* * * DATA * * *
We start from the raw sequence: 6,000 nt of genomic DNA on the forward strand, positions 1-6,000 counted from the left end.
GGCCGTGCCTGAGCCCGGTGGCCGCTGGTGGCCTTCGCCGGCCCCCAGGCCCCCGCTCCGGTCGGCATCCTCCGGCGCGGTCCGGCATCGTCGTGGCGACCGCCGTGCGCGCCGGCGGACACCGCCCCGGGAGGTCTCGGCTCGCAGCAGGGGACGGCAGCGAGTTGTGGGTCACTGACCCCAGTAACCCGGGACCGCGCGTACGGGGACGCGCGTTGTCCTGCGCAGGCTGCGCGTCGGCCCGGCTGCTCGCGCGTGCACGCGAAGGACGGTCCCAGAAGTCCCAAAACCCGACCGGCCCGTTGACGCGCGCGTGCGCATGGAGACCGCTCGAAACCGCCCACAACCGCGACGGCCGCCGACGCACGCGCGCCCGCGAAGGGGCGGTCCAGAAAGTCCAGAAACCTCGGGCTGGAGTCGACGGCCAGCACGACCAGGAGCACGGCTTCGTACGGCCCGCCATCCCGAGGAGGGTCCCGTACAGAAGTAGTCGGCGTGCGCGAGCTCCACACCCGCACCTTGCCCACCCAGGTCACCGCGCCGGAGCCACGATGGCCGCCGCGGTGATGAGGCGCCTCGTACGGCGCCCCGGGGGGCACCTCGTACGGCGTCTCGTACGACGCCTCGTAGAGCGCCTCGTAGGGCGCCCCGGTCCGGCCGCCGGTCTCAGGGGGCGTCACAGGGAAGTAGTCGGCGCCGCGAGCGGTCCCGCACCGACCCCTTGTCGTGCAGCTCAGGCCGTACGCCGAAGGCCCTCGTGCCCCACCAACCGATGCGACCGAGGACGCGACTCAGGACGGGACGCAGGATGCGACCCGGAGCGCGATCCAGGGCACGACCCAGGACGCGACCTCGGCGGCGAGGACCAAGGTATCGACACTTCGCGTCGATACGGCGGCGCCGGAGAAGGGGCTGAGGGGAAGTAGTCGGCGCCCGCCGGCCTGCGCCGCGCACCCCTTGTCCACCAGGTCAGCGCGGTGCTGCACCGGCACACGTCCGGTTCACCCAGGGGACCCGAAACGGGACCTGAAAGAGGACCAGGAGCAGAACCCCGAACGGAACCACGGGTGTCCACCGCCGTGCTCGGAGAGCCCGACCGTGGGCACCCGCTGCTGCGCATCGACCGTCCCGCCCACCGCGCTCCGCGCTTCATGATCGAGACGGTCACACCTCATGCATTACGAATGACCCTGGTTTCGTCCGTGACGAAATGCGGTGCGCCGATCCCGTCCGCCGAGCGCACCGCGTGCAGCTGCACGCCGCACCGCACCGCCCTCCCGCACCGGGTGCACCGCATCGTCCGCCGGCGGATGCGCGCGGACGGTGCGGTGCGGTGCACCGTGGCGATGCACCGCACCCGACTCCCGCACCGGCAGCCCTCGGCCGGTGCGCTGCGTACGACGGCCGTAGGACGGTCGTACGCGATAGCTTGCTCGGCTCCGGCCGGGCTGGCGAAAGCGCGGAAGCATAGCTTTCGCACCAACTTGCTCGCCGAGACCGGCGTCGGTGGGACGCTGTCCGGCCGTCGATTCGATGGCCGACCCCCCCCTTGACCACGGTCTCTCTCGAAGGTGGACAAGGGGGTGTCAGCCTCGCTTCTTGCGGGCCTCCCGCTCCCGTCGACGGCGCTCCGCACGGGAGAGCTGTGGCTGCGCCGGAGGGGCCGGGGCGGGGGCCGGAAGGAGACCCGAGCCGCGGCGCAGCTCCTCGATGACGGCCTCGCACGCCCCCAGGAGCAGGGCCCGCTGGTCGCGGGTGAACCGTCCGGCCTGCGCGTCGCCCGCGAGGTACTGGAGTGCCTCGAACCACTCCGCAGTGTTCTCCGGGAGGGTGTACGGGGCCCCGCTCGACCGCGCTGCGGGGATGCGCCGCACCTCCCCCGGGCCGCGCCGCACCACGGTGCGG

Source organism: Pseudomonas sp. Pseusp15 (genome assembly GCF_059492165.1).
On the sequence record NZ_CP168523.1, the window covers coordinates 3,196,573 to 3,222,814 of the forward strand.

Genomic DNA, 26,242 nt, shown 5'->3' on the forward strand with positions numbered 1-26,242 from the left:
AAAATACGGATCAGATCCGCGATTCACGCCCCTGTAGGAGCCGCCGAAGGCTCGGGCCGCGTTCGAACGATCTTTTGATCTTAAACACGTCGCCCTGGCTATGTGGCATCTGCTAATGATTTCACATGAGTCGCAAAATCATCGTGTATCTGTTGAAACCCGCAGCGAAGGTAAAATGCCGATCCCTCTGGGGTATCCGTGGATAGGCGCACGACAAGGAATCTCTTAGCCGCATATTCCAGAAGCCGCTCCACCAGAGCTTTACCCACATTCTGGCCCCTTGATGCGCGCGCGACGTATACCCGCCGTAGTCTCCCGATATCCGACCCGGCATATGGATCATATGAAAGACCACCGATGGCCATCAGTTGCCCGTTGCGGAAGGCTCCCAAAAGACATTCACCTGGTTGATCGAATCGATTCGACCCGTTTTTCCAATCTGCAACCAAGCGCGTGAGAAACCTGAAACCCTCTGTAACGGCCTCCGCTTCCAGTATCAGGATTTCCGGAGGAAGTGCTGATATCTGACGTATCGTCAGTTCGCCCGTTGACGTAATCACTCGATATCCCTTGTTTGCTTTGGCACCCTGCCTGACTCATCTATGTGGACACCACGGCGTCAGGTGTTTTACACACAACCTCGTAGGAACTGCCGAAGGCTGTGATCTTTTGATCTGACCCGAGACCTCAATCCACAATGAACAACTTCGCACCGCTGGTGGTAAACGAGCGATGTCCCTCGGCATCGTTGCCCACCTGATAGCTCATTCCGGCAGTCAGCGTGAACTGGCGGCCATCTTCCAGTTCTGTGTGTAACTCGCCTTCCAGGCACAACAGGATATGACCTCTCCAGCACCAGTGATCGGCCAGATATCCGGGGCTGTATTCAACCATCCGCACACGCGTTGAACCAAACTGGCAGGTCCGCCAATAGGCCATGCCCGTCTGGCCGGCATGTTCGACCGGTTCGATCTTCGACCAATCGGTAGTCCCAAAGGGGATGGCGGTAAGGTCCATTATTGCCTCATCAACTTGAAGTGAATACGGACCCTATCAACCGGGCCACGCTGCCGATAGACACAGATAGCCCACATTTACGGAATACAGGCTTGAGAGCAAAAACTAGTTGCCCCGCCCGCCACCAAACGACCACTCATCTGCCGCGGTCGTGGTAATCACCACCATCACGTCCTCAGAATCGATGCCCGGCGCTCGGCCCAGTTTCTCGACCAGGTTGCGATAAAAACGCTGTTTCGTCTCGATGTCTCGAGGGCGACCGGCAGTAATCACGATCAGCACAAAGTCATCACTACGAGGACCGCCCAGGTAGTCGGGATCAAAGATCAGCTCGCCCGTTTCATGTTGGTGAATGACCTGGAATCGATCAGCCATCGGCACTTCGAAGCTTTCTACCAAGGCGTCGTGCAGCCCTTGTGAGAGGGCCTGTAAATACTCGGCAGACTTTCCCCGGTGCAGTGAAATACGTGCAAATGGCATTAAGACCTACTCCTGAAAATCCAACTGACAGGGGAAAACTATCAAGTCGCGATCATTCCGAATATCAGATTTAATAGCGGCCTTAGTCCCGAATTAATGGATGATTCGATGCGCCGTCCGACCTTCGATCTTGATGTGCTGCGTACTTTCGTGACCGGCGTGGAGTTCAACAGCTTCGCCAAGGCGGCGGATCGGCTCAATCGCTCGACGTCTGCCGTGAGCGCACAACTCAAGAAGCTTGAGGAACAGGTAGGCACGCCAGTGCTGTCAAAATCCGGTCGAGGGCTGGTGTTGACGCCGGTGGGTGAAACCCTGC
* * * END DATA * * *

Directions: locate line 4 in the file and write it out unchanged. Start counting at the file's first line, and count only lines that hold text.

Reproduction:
On the sequence record NZ_CP168523.1, the window covers coordinates 3,196,573 to 3,222,814 of the forward strand.